Separation of Araniella cucurbitina and Araniella opisthographa
     
The two common species of Araniella spiders are the most likely species to be met with in Nottinghamshire. There are several rarer Araniella species which could possibly occur in Nottinghamshire, but which would also have to be supported by a specimen in order for any records to gain acceptance. Araniella cucurbitina and Araniella opisthographa are the two spiders most likely to be encountered in the field and are not seperable visually.

While both species might be classed as common, A. opisthographa seems to be the less common of the two. When checking mature females at Sherwood Forest Country Park in 2010, cucurbitina out-numbered opisthographa by 5/1.

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Araniella cucurbitina (Clerck, 1757)   Araniella opisthographa (Kulczynski, 1905)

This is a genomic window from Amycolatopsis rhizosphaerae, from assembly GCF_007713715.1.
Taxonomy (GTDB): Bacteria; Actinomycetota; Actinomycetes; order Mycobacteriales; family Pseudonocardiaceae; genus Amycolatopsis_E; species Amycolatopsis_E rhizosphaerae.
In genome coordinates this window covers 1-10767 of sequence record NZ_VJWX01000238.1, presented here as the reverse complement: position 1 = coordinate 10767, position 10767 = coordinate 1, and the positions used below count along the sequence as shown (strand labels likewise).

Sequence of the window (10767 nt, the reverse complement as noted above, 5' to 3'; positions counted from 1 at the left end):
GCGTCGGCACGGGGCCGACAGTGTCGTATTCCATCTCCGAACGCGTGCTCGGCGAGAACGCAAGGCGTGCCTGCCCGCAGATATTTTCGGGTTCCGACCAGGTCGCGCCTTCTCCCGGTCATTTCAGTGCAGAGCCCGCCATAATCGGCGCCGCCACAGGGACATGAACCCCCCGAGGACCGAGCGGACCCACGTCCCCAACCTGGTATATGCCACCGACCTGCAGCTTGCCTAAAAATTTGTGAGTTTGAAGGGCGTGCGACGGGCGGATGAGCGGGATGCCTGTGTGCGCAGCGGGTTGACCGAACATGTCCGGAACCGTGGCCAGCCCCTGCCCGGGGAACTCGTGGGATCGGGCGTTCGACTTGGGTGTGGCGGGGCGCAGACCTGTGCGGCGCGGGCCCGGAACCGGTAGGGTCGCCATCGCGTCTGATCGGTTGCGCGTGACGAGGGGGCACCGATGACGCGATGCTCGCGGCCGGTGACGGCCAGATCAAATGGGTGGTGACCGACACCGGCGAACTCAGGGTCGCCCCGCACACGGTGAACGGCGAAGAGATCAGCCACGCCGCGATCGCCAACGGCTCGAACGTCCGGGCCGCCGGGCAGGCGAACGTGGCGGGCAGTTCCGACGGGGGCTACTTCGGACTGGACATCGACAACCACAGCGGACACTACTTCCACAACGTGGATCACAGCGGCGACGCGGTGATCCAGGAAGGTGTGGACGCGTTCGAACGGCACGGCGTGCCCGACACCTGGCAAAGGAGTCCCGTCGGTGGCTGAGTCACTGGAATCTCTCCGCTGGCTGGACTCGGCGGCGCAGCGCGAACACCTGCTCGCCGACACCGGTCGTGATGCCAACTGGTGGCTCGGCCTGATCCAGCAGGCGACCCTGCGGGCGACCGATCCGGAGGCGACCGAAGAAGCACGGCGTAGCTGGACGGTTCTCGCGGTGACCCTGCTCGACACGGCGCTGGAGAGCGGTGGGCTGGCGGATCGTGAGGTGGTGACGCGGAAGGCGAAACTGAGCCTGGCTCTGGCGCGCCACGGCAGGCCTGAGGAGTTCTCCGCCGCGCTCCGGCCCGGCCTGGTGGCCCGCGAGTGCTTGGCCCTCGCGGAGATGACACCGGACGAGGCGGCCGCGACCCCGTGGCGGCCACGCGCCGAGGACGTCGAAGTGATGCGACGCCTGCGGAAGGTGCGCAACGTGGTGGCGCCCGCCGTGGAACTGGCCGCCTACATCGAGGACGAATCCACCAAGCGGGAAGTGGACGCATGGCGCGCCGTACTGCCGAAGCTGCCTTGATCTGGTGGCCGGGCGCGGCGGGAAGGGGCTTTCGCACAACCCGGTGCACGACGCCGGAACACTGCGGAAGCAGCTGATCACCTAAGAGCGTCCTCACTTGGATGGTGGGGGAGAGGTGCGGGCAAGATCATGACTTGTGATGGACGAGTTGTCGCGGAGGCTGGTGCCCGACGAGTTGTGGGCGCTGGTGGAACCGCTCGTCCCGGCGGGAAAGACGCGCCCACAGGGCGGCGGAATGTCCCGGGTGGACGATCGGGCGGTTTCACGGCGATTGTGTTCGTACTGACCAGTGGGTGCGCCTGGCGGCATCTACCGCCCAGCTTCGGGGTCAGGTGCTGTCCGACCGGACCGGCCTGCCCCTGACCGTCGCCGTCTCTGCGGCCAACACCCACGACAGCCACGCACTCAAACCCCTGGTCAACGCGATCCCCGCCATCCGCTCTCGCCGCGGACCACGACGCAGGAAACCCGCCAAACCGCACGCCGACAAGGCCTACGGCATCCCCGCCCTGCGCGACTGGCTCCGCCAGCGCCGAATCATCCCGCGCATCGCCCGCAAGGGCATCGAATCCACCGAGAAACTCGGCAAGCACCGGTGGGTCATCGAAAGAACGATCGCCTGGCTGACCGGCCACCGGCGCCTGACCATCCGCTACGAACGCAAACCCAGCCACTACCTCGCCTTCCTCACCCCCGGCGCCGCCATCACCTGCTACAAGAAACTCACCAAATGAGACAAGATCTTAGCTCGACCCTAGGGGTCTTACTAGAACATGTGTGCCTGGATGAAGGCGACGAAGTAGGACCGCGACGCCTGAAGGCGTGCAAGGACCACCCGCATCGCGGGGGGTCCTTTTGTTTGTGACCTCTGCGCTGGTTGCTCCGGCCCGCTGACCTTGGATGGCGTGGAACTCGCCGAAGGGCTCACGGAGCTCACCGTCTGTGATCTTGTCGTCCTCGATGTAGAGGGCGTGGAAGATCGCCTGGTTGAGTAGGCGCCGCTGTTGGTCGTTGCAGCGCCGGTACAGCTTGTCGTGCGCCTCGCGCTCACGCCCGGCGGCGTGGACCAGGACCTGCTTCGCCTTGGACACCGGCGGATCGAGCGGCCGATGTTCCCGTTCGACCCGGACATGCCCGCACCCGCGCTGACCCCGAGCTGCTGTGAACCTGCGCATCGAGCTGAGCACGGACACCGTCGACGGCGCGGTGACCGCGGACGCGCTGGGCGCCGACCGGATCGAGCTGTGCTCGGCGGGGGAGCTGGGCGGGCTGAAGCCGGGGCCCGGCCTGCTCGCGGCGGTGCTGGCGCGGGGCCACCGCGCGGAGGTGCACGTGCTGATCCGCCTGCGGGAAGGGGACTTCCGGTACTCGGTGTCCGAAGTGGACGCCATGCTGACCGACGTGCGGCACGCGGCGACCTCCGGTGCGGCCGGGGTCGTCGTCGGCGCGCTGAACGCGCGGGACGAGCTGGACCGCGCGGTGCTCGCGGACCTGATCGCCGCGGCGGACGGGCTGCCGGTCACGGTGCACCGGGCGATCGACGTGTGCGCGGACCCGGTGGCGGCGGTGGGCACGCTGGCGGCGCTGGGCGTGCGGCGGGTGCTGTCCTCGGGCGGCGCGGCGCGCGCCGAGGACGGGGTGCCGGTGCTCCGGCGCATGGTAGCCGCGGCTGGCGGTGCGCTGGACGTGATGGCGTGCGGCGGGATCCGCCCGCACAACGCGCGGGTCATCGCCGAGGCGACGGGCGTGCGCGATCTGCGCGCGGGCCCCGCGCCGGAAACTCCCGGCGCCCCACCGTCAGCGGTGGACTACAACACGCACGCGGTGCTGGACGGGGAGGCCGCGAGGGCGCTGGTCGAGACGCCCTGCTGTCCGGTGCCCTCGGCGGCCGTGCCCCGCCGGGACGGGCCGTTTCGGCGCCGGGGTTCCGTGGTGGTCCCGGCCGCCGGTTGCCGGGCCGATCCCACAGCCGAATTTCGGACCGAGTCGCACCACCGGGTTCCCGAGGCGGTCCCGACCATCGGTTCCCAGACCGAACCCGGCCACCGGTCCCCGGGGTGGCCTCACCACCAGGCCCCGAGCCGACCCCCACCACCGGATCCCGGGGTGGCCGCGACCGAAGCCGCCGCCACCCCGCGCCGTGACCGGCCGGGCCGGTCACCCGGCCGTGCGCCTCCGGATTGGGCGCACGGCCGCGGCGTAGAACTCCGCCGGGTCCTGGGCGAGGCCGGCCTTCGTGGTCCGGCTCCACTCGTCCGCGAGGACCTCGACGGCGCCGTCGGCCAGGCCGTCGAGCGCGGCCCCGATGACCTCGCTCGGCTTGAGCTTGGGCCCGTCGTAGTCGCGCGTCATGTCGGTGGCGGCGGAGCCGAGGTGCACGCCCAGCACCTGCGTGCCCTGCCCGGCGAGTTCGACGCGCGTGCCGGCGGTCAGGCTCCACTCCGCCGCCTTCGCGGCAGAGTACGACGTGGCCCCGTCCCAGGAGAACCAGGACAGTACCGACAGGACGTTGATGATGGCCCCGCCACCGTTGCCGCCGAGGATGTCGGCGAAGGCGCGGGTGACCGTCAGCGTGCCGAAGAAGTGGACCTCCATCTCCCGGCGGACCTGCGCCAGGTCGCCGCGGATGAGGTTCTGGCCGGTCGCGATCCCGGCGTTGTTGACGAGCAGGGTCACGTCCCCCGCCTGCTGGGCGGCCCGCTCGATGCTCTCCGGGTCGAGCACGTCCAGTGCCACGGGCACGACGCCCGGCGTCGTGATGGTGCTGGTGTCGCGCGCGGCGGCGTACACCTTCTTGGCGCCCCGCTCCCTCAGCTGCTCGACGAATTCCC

A very common spider of trees and bushes, Araniella cucurbitina is abundant during the Spring and Summer throughout the Sherwood Forest NNR and found at most sites we have visted, including on Lilac in our own garden.   Araniella opisthographa is a fairly common spider of trees and bushes during the Spring and Summer throughout the Sherwood Forest NNR and probably other sites locally.
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Both Araniella cucurbitina and Araniella opisthographa are visually identical in the field, but by photographing the underside of females and in particular the epigyne, the two can be seperated by careful examination of any resulting photographs. Photographing the epigyne in the field is quite easy as both species have the habit of being on the underside of the web, which is small and often constructed across a leaf.
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Underside of female Araniella cucurbitina   Underside of female Araniella opisthographa
 
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Epigyne of female Araniella cucurbitina   Epigyne of female Araniella opisthographa
 
     
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